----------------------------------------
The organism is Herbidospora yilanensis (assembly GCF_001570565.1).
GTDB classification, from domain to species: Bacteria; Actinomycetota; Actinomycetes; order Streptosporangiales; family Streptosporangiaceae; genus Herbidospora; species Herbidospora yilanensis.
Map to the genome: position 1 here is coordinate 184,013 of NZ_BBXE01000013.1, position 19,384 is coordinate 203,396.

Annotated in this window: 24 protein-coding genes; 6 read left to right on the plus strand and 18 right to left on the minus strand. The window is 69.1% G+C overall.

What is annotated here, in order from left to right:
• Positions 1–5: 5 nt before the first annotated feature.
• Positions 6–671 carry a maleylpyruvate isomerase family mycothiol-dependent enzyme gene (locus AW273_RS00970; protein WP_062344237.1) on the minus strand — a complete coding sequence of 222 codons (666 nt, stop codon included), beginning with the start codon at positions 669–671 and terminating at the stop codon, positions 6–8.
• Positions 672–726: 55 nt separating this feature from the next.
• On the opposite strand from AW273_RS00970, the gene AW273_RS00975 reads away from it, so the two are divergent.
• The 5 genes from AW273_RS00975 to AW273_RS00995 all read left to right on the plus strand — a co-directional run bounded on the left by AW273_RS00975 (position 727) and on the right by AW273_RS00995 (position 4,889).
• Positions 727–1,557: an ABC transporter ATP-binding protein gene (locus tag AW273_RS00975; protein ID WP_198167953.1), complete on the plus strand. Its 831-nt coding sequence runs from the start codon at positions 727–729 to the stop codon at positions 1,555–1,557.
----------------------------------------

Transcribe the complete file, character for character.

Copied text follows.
The organism is Herbidospora yilanensis (assembly GCF_001570565.1).
GTDB classification, from domain to species: Bacteria; Actinomycetota; Actinomycetes; order Streptosporangiales; family Streptosporangiaceae; genus Herbidospora; species Herbidospora yilanensis.
Map to the genome: position 1 here is coordinate 184,013 of NZ_BBXE01000013.1, position 19,384 is coordinate 203,396.

Annotated in this window: 24 protein-coding genes; 6 read left to right on the plus strand and 18 right to left on the minus strand. The window is 69.1% G+C overall.

What is annotated here, in order from left to right:
• Positions 1–5: 5 nt before the first annotated feature.
• Positions 6–671 carry a maleylpyruvate isomerase family mycothiol-dependent enzyme gene (locus AW273_RS00970; protein WP_062344237.1) on the minus strand — a complete coding sequence of 222 codons (666 nt, stop codon included), beginning with the start codon at positions 669–671 and terminating at the stop codon, positions 6–8.
• Positions 672–726: 55 nt separating this feature from the next.
• On the opposite strand from AW273_RS00970, the gene AW273_RS00975 reads away from it, so the two are divergent.
• The 5 genes from AW273_RS00975 to AW273_RS00995 all read left to right on the plus strand — a co-directional run bounded on the left by AW273_RS00975 (position 727) and on the right by AW273_RS00995 (position 4,889).
• Positions 727–1,557: an ABC transporter ATP-binding protein gene (locus tag AW273_RS00975; protein ID WP_198167953.1), complete on the plus strand. Its 831-nt coding sequence runs from the start codon at positions 727–729 to the stop codon at positions 1,555–1,557.